Archive for December, 2009
Forget the Friday winter break parties at the workplace, I’m stuck at home preparing slides for a short talk I’ll be giving on Monday. I’m not complaining though. This is the Portuguese meeting on evolutionary biology I mentioned earlier. The odd date (the 21st of December for the past four years) is to accommodate all the nationals pursuing Ph.D.s and postdocs abroad that come home during the holidays.
The meeting is organized by young researches, and this year will be specially interesting because there will be a discussion about creating a national society of evolutionary biologists.
I will be talking about the evolution of mouthparts within ants, covering some fascinating new discoveries that I haven’t share here yet but will blog about some time in the near future. In the mean time, here are a couple of my slides.
You really need to know well your history on systematics and biogeography to fully enjoy the piece, but if you don’t you will do well in putting Google to a good use and run some searches on those names. On a side note, I do think Brazeau’s paper didn’t deserved the nomination, specially among the other contestants.
I hope they do send a pewter leprechaun to the winner (and blog about it).
Last night I attended a talk in Lisbon given by Ward Wheeler at the AMNH in New York City and moderated by Frederick Matsen from his home institution in Berkeley, California. The talk was the second on a series of talks in phylogenetics held via videoconferencing.
The idea behind phyloseminar.org is to hold regular live online seminars in phylogenetic methodology open to anyone around the globe. This is a challenge given the time zone differences of the possible participants, but it does makes the whole event fun: I watched it after dinner at 9:00pm; the presenter gave it at his 4:00pm; while the moderator was there after lunch at his 1:00pm. I saw at least one person among the audience that watched it from the future after breakfast in New Zealand the next day at 10:00am. › Continue reading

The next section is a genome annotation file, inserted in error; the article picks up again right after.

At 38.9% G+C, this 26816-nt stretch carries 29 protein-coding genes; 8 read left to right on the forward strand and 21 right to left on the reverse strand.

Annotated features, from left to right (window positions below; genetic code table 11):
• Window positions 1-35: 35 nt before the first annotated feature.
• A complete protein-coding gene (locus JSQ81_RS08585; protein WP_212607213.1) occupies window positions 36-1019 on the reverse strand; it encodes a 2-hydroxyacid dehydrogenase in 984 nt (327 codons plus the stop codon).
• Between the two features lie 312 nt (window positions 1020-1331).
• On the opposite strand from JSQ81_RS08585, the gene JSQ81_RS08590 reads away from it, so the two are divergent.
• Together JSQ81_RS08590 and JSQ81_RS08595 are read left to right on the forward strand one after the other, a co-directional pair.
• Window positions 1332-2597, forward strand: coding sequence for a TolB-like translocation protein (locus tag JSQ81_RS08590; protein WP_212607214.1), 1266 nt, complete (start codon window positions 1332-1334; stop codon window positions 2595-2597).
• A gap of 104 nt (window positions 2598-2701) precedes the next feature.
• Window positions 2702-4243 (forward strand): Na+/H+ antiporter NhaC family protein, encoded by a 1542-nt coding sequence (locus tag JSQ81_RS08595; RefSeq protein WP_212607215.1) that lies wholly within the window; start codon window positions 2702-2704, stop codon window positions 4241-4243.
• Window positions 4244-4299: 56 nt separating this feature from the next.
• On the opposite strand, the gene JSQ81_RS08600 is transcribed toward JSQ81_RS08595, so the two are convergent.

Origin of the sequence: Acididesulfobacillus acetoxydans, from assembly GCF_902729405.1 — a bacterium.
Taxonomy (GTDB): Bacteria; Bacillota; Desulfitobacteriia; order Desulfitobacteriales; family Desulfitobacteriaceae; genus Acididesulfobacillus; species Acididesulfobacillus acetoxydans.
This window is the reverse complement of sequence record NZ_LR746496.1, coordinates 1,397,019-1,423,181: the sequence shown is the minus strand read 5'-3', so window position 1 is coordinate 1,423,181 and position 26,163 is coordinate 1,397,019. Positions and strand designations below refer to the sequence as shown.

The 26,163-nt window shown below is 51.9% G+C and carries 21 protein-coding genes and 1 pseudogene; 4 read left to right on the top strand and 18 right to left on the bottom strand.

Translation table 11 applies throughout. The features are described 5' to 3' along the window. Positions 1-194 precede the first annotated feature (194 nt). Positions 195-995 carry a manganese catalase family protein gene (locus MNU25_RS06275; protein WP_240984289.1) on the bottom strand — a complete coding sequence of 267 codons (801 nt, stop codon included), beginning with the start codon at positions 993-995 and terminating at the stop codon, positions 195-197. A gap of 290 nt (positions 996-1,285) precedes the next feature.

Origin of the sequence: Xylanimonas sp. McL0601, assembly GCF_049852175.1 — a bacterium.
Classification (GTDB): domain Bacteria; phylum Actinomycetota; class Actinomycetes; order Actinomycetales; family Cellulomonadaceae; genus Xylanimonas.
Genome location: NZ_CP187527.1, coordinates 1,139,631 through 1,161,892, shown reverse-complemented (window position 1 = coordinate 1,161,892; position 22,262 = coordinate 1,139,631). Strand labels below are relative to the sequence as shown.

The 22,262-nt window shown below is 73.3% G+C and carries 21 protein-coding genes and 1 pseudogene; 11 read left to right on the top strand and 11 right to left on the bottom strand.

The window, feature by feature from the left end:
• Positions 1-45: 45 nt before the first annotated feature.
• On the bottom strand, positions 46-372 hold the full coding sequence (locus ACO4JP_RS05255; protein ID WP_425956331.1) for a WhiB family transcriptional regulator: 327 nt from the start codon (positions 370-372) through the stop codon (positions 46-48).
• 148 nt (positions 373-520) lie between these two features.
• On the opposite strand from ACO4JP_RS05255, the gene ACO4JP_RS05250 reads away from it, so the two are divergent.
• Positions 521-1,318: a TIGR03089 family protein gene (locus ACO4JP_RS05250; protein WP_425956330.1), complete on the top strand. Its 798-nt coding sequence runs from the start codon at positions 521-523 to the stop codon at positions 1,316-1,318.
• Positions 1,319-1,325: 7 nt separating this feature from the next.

Hey look, it’s a picture of a leafcutter ant! And it’s carrying a leaf using its… antennas, that are missing the distal part (wha?). And it has an odd ball-something between the mandibles, and a stick-like thing stuck in the rear foot. And the ant belong to a species not even closely related to true leafcutter ants. It’s, it’s… it’s Photoshop gone wrong. › Continue reading
Ants are a dominant feature of terrestrial ecosystems (and variations thereof).
Sigh. Myrmecologists really need to find alternative opening phrases for abstracts, grants and papers. Myself included.
- Tom Waits